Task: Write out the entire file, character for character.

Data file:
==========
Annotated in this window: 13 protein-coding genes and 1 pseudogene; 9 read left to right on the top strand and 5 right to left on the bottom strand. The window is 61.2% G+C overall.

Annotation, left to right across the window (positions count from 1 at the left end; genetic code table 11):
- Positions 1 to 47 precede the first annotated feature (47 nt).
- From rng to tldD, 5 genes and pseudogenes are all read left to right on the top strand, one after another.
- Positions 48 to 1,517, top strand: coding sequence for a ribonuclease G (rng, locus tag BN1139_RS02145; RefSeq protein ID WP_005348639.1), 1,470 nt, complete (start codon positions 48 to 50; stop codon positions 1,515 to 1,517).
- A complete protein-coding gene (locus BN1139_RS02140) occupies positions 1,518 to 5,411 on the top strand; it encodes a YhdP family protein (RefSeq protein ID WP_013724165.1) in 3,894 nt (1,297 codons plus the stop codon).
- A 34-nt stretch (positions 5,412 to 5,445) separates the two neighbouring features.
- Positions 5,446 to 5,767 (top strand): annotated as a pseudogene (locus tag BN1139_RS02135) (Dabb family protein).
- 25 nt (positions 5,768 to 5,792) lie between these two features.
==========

Annotated in this window: 13 protein-coding genes and 1 pseudogene; 9 read left to right on the top strand and 5 right to left on the bottom strand. The window is 61.2% G+C overall.

Annotation, left to right across the window (positions count from 1 at the left end; genetic code table 11):
- Positions 1 to 47 precede the first annotated feature (47 nt).
- From rng to tldD, 5 genes and pseudogenes are all read left to right on the top strand, one after another.
- Positions 48 to 1,517, top strand: coding sequence for a ribonuclease G (rng, locus tag BN1139_RS02145; RefSeq protein ID WP_005348639.1), 1,470 nt, complete (start codon positions 48 to 50; stop codon positions 1,515 to 1,517).
- A complete protein-coding gene (locus BN1139_RS02140) occupies positions 1,518 to 5,411 on the top strand; it encodes a YhdP family protein (RefSeq protein ID WP_013724165.1) in 3,894 nt (1,297 codons plus the stop codon).
- A 34-nt stretch (positions 5,412 to 5,445) separates the two neighbouring features.
- Positions 5,446 to 5,767 (top strand): annotated as a pseudogene (locus tag BN1139_RS02135) (Dabb family protein).
- 25 nt (positions 5,768 to 5,792) lie between these two features.